If you have become injured or contract an occupational disease while on the job, you have the right to file for workers' compensation in an attempt to collect money for your medical expenses and lack of a paycheck. Here are some instructions on the process you will need to follow to file a workers' compensation claim and what you can expect in return once it has been accepted.
How to File a Claim
File your claim as soon as you stop doing your job because of injury of disease. The paperwork will take a little while to go through so it is important to submit it while the reasoning for your unemployment is fresh on your mind. It is also important to file right away because some states have deadlines in how long you are allowed to file after the mishap occurs.
Contact your employer to let them know you are filing for workers' compensation. They should have the forms available to give to you to get the process started. Do not be afraid to let your employer know you are filing. It is against the law for your employer to hold a claim against you and will be considered discrimination if they do so.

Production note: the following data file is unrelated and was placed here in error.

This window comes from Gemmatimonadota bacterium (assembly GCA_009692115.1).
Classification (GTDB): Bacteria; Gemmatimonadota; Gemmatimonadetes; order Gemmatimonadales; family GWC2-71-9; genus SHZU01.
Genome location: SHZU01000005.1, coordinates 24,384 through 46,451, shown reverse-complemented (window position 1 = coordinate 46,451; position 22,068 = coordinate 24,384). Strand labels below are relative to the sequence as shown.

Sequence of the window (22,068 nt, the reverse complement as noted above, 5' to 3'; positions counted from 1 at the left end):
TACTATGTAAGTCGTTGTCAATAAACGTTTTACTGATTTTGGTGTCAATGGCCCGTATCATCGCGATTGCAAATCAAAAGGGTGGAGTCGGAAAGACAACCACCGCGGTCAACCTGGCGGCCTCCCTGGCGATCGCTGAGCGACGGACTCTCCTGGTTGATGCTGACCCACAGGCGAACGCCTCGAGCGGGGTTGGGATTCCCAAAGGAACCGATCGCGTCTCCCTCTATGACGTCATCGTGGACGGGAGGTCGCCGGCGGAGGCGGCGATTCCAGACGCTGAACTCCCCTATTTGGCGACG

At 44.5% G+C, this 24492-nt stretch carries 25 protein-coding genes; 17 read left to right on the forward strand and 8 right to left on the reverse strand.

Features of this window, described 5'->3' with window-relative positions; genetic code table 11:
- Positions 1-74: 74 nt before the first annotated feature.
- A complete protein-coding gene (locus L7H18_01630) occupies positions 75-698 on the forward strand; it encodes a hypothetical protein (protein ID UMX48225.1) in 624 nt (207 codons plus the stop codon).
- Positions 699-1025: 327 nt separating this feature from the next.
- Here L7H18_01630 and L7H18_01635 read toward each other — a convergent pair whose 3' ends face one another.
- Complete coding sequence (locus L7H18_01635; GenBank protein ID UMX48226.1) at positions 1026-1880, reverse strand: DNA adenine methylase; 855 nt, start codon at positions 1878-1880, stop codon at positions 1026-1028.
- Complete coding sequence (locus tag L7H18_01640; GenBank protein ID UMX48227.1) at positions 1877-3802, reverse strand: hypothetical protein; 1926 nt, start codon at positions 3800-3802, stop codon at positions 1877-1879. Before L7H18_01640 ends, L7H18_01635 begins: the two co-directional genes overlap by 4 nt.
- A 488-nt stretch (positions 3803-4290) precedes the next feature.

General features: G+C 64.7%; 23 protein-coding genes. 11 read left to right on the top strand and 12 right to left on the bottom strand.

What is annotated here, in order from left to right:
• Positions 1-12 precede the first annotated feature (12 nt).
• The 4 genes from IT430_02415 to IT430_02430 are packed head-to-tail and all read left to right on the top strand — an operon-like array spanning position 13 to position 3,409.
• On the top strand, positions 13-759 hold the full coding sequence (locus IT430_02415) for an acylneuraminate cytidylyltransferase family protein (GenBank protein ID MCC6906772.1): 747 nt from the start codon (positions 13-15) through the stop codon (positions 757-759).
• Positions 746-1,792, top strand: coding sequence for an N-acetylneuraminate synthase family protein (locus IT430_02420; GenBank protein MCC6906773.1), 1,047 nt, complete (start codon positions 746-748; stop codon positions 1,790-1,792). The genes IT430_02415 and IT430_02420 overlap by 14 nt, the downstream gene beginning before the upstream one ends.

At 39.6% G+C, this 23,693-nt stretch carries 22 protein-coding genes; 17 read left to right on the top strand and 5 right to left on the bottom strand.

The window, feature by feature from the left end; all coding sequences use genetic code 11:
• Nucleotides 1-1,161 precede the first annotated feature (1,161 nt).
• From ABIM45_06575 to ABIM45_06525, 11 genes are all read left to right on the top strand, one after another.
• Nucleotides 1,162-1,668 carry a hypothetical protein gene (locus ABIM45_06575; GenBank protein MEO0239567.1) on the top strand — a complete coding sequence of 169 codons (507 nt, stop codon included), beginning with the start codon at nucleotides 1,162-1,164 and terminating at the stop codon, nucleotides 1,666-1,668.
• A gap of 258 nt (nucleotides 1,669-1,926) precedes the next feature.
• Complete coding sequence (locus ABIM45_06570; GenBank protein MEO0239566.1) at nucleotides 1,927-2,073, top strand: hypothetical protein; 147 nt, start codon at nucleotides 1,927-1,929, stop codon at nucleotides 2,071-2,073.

If you would rather file without getting your employer involved, you can get the proper forms online by searching for the workers' compensation office in the state where you work. Be aware that doing this may upset your employer, as they will not be aware of your claim until after the paperwork is filed. It may be in your best interest to let your employer know you are filing before you send the paperwork in to be processed.
Filing a workers' compensation claim will allow you to receive money to pay for your medical expenses including surgery, physical therapy, medication and visits to the doctor to check on your progress. The money will be paid by your employer's insurance or the state in which you work. You may also be eligible for disability wages if your injury or disease causes you to not be able to return to the job that you had performed. A doctor will assess your ailment and make this determination so you will know if you should file for this additional money or not.
Lost Wage Coverage
Workers' compensation will also cover money that you are losing by not being able to work. You will not receive the entire amount of your paycheck, but instead will receive a portion of your regular pay. The amount will vary depending on the state where your work. You will not be able to file for unemployment if you intend on collecting money from workers' compensation. For more information, contact Kuzyk Law.Share